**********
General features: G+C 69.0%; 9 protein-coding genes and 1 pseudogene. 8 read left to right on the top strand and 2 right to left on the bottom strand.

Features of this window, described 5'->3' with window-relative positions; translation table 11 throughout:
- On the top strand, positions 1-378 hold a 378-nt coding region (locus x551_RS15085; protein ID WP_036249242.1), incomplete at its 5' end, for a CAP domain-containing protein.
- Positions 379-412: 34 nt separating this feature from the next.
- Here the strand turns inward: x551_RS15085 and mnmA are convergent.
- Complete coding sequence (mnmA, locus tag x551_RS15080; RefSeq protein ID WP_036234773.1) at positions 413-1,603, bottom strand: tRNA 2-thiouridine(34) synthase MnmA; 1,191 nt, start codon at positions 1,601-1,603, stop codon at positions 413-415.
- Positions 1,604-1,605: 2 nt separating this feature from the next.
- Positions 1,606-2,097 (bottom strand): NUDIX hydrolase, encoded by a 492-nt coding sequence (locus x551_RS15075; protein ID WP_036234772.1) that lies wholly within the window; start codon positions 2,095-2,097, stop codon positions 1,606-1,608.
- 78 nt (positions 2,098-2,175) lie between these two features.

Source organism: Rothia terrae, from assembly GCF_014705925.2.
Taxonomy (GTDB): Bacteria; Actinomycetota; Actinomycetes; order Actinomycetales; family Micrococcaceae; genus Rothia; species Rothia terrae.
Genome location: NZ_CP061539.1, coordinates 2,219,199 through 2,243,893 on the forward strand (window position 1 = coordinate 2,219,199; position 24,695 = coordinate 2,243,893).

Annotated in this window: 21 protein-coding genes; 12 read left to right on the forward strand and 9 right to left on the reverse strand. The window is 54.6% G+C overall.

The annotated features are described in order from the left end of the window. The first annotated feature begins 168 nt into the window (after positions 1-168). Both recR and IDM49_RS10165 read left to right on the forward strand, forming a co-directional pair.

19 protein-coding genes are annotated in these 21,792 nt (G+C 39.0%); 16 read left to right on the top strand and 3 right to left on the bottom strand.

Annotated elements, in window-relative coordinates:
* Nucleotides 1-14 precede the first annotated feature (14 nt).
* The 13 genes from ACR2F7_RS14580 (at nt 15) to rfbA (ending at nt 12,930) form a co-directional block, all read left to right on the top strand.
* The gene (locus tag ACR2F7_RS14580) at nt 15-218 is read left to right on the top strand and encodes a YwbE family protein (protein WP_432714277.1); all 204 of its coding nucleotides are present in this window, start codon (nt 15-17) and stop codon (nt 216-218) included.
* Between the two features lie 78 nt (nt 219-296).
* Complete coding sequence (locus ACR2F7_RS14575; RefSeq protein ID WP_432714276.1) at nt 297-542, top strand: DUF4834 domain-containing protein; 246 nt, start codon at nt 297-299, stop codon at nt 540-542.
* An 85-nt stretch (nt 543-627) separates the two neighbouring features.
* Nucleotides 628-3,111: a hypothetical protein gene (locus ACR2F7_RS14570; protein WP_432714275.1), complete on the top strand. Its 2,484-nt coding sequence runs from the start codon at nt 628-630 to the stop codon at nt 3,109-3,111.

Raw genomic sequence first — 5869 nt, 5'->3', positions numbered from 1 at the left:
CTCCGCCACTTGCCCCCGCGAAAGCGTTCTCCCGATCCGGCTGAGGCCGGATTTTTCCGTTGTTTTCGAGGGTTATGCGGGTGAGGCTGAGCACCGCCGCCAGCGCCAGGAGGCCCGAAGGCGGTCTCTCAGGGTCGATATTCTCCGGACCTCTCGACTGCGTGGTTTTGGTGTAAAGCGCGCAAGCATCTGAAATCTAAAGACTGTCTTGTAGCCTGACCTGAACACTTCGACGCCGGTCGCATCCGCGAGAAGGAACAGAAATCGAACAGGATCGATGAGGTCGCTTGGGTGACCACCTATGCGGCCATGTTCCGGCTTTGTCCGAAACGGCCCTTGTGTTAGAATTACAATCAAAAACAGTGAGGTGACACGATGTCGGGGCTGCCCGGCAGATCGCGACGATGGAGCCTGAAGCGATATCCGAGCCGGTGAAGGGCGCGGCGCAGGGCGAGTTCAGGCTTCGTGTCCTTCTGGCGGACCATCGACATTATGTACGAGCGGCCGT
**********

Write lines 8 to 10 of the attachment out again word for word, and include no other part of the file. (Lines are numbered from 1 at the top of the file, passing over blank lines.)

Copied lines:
- Positions 1,606-2,097 (bottom strand): NUDIX hydrolase, encoded by a 492-nt coding sequence (locus x551_RS15075; protein ID WP_036234772.1) that lies wholly within the window; start codon positions 2,095-2,097, stop codon positions 1,606-1,608.
- 78 nt (positions 2,098-2,175) lie between these two features.

Source organism: Rothia terrae, from assembly GCF_014705925.2.